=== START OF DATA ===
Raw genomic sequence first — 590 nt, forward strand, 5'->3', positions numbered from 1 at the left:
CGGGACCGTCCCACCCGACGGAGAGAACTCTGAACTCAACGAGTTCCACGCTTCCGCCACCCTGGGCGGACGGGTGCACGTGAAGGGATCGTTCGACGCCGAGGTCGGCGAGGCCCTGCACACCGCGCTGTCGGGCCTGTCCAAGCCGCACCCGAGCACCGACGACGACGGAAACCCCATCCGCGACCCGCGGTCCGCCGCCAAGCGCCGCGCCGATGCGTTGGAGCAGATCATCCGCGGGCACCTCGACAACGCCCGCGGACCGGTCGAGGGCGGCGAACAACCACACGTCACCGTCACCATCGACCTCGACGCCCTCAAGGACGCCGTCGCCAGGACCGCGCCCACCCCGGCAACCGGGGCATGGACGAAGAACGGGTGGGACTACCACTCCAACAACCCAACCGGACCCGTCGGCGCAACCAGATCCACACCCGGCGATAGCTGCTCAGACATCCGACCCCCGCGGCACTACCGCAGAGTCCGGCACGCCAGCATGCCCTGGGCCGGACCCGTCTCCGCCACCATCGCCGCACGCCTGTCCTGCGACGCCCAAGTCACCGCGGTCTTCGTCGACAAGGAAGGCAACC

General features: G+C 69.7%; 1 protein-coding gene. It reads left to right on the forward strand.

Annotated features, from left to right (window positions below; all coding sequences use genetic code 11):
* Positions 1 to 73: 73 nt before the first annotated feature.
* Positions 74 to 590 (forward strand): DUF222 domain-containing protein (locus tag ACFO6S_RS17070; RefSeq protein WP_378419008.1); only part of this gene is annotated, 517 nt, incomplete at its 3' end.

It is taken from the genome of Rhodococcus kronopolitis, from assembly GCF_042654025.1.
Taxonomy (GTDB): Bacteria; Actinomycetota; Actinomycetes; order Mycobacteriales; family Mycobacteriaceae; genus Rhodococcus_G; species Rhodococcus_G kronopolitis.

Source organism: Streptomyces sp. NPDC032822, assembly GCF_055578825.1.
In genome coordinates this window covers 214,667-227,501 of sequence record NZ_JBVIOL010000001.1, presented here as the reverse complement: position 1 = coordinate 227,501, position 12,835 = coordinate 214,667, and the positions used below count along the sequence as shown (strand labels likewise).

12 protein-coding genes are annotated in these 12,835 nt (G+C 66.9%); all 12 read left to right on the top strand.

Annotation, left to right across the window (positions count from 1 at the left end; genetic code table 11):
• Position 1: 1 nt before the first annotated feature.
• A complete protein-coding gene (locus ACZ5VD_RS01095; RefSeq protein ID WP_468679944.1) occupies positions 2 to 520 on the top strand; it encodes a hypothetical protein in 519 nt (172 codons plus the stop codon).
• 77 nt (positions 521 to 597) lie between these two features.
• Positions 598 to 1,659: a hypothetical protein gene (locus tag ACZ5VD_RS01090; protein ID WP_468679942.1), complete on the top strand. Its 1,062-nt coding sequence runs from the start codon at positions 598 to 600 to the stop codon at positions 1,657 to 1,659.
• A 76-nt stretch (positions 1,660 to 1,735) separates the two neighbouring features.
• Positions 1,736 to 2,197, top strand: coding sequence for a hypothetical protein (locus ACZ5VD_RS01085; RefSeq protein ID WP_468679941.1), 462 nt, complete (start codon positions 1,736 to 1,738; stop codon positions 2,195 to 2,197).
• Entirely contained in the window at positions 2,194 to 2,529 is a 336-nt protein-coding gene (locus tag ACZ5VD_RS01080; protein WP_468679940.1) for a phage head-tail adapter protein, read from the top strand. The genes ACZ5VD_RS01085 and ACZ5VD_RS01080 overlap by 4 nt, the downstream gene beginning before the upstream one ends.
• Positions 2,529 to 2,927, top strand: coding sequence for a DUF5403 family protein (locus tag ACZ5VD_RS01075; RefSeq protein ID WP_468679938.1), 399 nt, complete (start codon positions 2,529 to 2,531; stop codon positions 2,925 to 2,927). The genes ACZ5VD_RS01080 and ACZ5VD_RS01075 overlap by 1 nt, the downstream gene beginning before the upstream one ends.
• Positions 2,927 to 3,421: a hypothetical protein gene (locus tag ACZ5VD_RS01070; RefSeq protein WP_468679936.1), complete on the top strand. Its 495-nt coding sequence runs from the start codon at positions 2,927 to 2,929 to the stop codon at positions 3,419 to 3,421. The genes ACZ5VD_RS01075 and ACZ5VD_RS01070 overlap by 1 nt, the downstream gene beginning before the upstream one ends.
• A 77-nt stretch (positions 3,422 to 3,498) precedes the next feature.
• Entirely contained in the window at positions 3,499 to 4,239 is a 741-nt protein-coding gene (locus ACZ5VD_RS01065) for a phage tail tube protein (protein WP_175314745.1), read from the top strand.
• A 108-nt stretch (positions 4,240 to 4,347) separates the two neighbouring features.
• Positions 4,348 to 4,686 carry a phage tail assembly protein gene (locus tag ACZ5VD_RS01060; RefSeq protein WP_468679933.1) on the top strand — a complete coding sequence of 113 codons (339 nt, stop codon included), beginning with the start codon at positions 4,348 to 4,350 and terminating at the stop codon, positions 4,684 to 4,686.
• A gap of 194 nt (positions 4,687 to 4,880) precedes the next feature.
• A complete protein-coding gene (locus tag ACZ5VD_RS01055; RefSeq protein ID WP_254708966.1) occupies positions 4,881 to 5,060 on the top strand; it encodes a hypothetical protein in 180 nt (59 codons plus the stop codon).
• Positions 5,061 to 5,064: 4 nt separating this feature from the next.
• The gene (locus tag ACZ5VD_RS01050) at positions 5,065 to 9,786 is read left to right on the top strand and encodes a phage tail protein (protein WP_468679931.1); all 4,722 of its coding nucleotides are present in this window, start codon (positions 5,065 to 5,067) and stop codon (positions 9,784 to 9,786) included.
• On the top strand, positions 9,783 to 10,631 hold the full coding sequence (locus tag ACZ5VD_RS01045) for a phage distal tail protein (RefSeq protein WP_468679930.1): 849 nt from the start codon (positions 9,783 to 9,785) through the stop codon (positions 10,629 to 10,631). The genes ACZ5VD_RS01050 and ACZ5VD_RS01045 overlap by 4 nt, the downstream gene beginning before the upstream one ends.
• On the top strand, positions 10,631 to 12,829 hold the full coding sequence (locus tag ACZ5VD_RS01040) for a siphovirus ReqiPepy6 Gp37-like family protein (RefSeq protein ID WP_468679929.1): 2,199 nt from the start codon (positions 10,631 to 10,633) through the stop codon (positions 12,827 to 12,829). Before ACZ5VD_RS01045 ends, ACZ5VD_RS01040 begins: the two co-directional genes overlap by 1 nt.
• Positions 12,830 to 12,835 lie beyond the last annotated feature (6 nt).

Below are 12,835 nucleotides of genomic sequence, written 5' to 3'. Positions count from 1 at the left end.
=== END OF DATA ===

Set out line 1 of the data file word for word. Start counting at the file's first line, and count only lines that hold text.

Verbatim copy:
Raw genomic sequence first — 590 nt, forward strand, 5'->3', positions numbered from 1 at the left: